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Iced Tea, Three Kingdoms Dominate ChinaJoy 2007
Iced Tea, Three Kingdoms Dominate ChinaJoy 2007
July 17, 2007 | By Shang Koo

July 17, 2007 | By Shang Koo
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In Gamasutra's latest China Angle column, Pacific Epoch's Shang Koo reports from an ever more populated China Digital Entertainment Expo & Conference, with Coca Cola's former presence now conspicuously absent, and a trio of games fighting for the Romance of Three Kingdoms MMO crown.

While the world's game industry converged on E3 last week, China had its eyes on the 5th annual China Digital Entertainment Expo & Conference (ChinaJoy) in Shanghai. The expo is famous for its sea of sweat soaked bodies and deafening music that, in comparison makes E3s of years past, seem like book reading events in a library. Over 170,000 attended the public expo this year, up from 120,000 in 2006, making the conference crowded even by Chinese standards. With such high attendance, the expo is not only barometer for any new games, but also for any consumer trends targeting the 18 to 25 age group.

Where's Coke?

Coca Cola scored a marketing coup in 2006 when it rented out one of the three halls for ChinaJoy. The soft drink maker's association with online games in China dates back to 2005, when it partnered with The9's licensed online game World of Warcraft. Pepsi tried to contest the soft drink-online game partnership with one of its own by partnering with The9 rival Shanda and its new game Magical Land. However, the game was not a hit and Pepsi ended the partnership a year later. Building upon its World of Warcraft success, Coca Cola started an online game blitzkrieg, partnering with China's largest casual game portal QQ Game and advanced casual game blockbuster Kart Rider in 2006.

A year later, Coca Cola was conspicuously absent at ChinaJoy. Instead, Japanese beverage maker Kirin was the official soft drink vendor at the expo, offering a variety of iced tea and milk tea drinks. Taiwanese food and beverage giant Master Kong and its iced tea drink were also prominent at the expo, promoting their online game partner Soul of Ultimate Nation, another game licensed and operated by The9 in China.

In comparison with the tea makers, The9's booth for ChinaJoy was unimpressive. Only a small section was set aside for The9's bread and butter game World of Warcraft, even though The Burning Crusade expansion is expected to launch within the next month. Of the major Nasdaq listed Chinese online game companies, only Shanda had an impressive booth, but it showcased few games and instead consisted mostly of bikini-clad girls on beach chairs promoting Shanda's licensed game Dead Or Alive Online.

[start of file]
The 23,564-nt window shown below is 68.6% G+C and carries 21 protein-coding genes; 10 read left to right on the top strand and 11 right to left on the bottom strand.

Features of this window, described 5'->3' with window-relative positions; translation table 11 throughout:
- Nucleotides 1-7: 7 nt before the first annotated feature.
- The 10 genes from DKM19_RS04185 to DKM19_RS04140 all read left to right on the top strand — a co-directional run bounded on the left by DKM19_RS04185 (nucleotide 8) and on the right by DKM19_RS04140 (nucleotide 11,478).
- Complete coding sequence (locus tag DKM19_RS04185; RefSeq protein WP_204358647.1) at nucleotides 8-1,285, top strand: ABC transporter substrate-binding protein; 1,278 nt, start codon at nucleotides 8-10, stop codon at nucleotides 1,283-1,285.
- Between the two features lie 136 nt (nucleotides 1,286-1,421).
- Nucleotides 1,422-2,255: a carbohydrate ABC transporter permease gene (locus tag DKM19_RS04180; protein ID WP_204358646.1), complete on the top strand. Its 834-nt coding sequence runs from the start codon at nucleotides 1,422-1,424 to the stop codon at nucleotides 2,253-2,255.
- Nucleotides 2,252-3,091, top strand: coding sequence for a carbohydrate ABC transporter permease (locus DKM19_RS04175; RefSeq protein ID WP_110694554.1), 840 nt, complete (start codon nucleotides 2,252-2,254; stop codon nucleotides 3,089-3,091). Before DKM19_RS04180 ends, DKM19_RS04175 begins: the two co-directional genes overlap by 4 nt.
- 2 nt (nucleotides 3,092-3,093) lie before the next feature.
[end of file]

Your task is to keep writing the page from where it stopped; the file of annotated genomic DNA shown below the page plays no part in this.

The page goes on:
Romance Of Three Game Companies

Behind the army of booth promoters hid Shanda's key game for 2008 - Changchun Online. Shanda licensed the game from Korea's Wemade in March this year and is preparing to launch it at the end of the year. Changchun Online is based on Romance of Three Kingdoms, a Chinese literary classic that has influenced the cultures of every nation in East Asia. The novel is also the basis for Koei's Dynasty Warrior series of games.

Despite the novel's popularity, no Three Kingdoms based MMORPG has succeeded in China yet, making Changchun both a challenge and a potential goldmine for Shanda. China's other literary classic, Journey to the West, is locked up by Chinese game developer Netease, whose MMORPGs Westward Journey 2 and Fantasy Westward Journey combine for nearly 2 million peak concurrent users.

Challenging Shanda for the Three Kingdoms MMORPG market is Webzen with Kingdom of Warriors. Webzen has the China market in mind for the game and is developing the game in its China studio. With both Huxley and Soul of Ultimate Nation licensed to The9, Webzen concentrated on promoting Kingdom of Warriors at this year's ChinaJoy. Game titles aside, little changed for Webzen's booth this year; the ubiquitous red inflatable Webzen surfboards continued to be popular.

Also making a bid for the Three Kingdoms market is China's largest Internet company Tencent. Tencent's instant messaging platform QQ has over 260 million active users, and the company has leveraged its huge user base to dominate online casual games. Tencent's latest advanced casual game is QQ Sanguo (QQ Three Kingdoms). The "Adventure Island" style game started open beta testing at the end of June and received a warm welcome from gamers. Over 500,000 user accounts were registered for QQ Sanguo before the game started open beta.

[Shang Koo is an editor at Shanghai-based Pacific Epoch, and oversees research and daily news content on China's new media industries, with a concentration in online games. Pacific Epoch itself provides investment and trade news and publishes a number of subscription products regarding the Chinese technology market. Readers wanting to contact him can e-mail shang.koo@pacificepoch.cn.]


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